NCSL serves up informational resources legislatures need to make informed policy decisions. Keep reading for a value-packed serving of child welfare news you can use.
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In 2018, approximately a quarter of youth in foster care were age 14 or older. These youth often encounter unique challenges entering adulthood, and many states are enacting legislation to help them make the transition.
NCSL’s Older Youth in Foster Care Data Map is your source for statutes in eight policy areas: driver’s license and auto insurance, diligent search requirements to identify relatives, extending foster care beyond age 18, health oversight for youth in foster care, increasing placement stability, normalcy in foster care and tuition waivers for youth in foster care.
The interactive map contains data profiles for older youth in each state and statutes related to the eight policy topics. It also contains additional analysis of the older youth policy landscape for Georgia, Louisiana, Mississippi, New Mexico, North Carolina, South Carolina, Texas and Virginia. The sortable database allows users to easily compare statutes and dig deeper into subcategories.
NCSL’s Older Youth Housing, Financial Literacy and Other Supports page is a companion to the data map. It provides additional statistics on older youth in foster care, an overview of federal legislation affecting state policy, an introduction to state housing and financial literacy, and ideas for how legislators can engage older youth.
NCSL is developing an array of resources to help legislators address the impact of the coronavirus. Resources include webinars, podcasts, blog posts, resource guides, issue summaries and more — all addressing the range of policies issues now or soon to be in front of legislatures. Check back soon for resources focused on child welfare, child support and family law, early care and education, economic security, and housing and homelessness.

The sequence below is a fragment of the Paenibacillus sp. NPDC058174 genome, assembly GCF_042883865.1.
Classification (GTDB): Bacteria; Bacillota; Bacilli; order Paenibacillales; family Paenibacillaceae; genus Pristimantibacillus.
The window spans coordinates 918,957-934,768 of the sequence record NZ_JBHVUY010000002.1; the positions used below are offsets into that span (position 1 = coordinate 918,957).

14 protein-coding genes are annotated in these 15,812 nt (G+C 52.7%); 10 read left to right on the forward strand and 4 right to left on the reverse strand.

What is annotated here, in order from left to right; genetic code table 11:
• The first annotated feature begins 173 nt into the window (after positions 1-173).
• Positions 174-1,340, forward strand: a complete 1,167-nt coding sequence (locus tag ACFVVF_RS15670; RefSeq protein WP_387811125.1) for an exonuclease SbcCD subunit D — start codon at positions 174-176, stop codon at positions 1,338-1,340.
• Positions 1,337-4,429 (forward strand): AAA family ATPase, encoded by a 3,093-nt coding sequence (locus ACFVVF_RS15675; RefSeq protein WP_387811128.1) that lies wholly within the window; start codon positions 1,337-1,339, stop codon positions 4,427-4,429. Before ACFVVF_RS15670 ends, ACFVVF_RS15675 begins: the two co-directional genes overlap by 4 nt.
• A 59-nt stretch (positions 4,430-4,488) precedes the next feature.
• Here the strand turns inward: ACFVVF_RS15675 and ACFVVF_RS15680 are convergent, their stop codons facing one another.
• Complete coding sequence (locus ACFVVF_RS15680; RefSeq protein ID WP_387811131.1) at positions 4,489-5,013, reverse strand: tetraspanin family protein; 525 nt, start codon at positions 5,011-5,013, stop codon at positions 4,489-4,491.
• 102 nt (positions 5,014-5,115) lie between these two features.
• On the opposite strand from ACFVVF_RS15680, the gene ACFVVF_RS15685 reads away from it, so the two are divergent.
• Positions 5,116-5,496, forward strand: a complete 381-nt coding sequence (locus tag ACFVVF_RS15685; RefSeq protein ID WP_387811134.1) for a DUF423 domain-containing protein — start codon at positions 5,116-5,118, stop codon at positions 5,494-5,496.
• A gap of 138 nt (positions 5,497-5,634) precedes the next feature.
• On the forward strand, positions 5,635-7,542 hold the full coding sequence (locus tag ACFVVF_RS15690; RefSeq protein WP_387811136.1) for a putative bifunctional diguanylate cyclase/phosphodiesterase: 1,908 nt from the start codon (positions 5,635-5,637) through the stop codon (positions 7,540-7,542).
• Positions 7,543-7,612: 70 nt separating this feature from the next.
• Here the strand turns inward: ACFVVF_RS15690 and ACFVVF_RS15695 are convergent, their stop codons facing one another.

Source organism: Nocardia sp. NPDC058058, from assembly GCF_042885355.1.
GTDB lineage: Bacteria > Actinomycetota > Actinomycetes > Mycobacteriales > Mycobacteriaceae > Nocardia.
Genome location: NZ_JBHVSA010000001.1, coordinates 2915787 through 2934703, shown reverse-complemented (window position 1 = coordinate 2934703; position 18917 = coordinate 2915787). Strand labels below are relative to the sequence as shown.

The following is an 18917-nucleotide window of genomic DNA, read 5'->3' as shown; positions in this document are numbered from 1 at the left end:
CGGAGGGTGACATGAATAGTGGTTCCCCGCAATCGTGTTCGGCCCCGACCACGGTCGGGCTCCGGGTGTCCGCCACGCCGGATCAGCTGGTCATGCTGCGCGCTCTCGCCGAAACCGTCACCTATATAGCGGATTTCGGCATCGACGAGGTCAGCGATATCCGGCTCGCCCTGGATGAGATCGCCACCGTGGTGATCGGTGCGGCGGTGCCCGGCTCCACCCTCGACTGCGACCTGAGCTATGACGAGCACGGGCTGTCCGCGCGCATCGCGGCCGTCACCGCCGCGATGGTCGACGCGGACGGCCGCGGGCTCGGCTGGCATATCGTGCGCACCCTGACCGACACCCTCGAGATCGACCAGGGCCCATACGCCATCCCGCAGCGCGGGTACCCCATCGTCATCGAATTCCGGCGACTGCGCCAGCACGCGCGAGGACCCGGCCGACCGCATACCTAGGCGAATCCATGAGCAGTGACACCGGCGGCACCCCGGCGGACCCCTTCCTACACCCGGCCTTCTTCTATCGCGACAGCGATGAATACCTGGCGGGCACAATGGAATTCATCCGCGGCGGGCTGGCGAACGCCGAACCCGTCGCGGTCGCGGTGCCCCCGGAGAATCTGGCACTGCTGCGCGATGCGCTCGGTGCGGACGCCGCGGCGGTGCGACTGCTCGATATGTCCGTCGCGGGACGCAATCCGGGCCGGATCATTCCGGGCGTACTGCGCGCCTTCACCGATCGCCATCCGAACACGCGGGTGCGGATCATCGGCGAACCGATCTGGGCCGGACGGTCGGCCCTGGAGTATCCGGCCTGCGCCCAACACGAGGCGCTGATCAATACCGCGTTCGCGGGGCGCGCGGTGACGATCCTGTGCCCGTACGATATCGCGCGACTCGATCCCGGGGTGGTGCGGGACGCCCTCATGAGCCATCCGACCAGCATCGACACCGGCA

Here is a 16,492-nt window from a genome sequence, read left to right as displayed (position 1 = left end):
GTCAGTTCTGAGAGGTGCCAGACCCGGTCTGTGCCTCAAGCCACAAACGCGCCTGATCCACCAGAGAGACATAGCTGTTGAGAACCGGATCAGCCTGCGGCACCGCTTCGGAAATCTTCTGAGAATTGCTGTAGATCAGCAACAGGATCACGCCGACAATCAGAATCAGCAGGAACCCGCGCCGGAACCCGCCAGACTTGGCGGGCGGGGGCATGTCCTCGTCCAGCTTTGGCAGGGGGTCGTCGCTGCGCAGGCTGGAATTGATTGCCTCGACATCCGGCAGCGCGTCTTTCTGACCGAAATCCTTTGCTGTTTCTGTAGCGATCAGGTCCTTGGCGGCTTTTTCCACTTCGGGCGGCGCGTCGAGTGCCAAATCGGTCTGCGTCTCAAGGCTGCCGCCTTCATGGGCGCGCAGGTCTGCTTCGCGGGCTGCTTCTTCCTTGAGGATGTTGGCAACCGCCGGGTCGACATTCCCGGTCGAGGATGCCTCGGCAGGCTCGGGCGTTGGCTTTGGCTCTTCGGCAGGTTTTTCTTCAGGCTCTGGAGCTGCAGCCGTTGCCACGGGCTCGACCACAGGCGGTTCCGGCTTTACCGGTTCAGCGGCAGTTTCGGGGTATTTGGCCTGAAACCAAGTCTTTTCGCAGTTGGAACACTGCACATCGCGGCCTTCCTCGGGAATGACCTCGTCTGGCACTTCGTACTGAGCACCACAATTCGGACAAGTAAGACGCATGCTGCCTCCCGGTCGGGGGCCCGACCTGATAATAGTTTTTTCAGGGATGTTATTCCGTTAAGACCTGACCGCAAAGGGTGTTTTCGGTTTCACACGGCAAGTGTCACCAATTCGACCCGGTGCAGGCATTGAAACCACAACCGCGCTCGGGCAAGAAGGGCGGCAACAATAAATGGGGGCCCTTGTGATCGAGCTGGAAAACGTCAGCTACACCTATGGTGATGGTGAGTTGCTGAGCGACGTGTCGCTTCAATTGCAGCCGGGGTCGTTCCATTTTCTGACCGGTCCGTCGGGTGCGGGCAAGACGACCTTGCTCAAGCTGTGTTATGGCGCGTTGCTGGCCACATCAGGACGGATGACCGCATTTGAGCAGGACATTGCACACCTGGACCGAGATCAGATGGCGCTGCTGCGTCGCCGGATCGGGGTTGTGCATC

In 2019, state legislators enacted nearly 700 bills related to child welfare. Child protection was the most popular topic with 267 bills enacted. Not surprisingly, states are focusing on the Family First Prevention Services Act. In 2019, 31 states introduced 87 bills related to Family First. Of those, 46 were enacted or adopted. Explore these trends with NCSL’s Child Welfare Enacted Legislation database and our Family First Updates and New Legislation page. NCSL will continue to track new 2020 enacted child welfare legislation.
The Children’s Bureau released guidance on how states, territories and tribes may apply for a Family First Prevention Services Act Transition Grant. Congress appropriated $500 million for a one-time transition fund states can use for programs, services and operational costs associated with implementing Family First. Applications must be submitted to the Children’s Bureau no later than April 30, 2020.
Legislators are using a variety of methods to engage with their constituents and other stakeholders to ensure they inform implementation of the Family First Prevention Services Act and other child welfare topics. Work groups are one-way legislators are bringing together experts, advocates and other constituents to shape state policy. In 2018, the Oregon Senate established the Family First Implementation and Policy Work Group, and invited the public to attend. Drawing from a diverse set of perspectives, the work group shaped legislation including Oregon SB 171.
Legislative Children’s Caucuses are another way for legislators to collaborate with stakeholders and build bipartisan support for issues affecting children. An NCSL LegisBrief summarizes the national landscape of children’s caucuses as of 2018. Hawaii’s children’s caucus focuses on influencing policy and legislation, while Maine’s focuses primarily on educating legislators about issues affecting children. Both models engage stakeholders from outside the legislature and offer a place for legislators to consider important issues like Family First.
NCSL’s State Legislatures Magazine article, Town Hall Overhaul, describes other innovative ways legislators can engage constituents, including youth and alumni of foster care, birth parents, foster parents and adoptive parents. Some legislators participate in legislative roundtables where they hear directly from youth voices. “Youth days” at the Capitol are opportunities for youth to experience the legislative process firsthand and express their concerns and priorities. How are you engaging with your constituents? Let us know.